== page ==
Lori Charkey of Bergen Save the Watershed Network (SWAN) writes:
Attention River Enthusiasts…
In fall 2005, a group of scientists, historians, and environmental activists paddled the length of the Hackensack River from its source in New City, NY south to where it empties into Newark Bay. Mark Becker, Ray Cywinski (UWNJ) and I were lucky to be amongst this group of adventurers.
Along the way, many of us were spellbound by the magic of this waterway, especially when we traversed a large marsh off of Lake Tappan known locally as the ’40 Foot Hole.” Not familiar with this nickname, we dubbed it “The Spatterdock Marsh” after one of the prevailing types of floating, native vegetation.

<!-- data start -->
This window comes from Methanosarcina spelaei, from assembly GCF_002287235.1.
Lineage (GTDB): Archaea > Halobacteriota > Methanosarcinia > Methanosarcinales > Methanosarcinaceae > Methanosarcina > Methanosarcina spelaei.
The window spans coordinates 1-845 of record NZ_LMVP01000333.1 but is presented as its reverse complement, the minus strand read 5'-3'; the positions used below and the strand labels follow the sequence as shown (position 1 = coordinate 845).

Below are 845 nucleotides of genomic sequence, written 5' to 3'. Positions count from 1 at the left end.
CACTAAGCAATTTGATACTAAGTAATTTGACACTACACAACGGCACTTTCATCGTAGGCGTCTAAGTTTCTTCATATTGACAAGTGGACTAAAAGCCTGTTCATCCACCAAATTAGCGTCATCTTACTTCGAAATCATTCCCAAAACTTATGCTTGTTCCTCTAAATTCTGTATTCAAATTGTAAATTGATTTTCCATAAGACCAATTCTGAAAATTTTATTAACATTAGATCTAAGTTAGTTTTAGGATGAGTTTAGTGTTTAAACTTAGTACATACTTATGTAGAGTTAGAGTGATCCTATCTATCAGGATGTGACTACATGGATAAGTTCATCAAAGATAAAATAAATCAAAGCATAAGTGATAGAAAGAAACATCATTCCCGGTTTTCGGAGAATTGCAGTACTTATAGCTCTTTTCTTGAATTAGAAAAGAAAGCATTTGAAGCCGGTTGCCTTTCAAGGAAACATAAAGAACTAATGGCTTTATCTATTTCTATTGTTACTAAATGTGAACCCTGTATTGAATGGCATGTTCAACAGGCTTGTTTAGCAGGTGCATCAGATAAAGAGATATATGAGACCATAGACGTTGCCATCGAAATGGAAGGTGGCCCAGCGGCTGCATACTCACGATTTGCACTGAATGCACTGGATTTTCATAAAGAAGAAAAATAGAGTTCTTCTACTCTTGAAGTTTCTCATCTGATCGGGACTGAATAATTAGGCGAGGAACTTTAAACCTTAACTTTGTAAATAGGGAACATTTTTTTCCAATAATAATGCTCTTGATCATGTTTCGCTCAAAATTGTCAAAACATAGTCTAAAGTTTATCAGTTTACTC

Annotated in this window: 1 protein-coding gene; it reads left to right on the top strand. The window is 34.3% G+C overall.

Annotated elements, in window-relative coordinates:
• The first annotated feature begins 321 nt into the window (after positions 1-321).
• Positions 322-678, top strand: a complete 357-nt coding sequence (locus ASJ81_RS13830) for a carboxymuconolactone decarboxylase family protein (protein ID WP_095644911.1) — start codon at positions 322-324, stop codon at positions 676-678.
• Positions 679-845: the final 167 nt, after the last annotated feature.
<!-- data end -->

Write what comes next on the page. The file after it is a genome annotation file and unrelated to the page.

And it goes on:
Unfortunately, this tranquil spot has become home to a common invasive aquatic species – the water chestnut, Trapa natans (unrelated to the edible Chinese kind). Of little value to wildlife, this invader forms dense, floating mats that choke off light and oxygen, and crowd out native plants.
On July 11, if you would like to help us to avoid an infestation of water chestnut in our watershed while getting out on a beautiful stretch of the Hackensack, please contact Bergen SWAN or United Water New Jersey at your soonest convenience!
Participation is limited to the first 25 people who register. Download Water Chestnut Removal for further details!
Thank you,Lori Charkey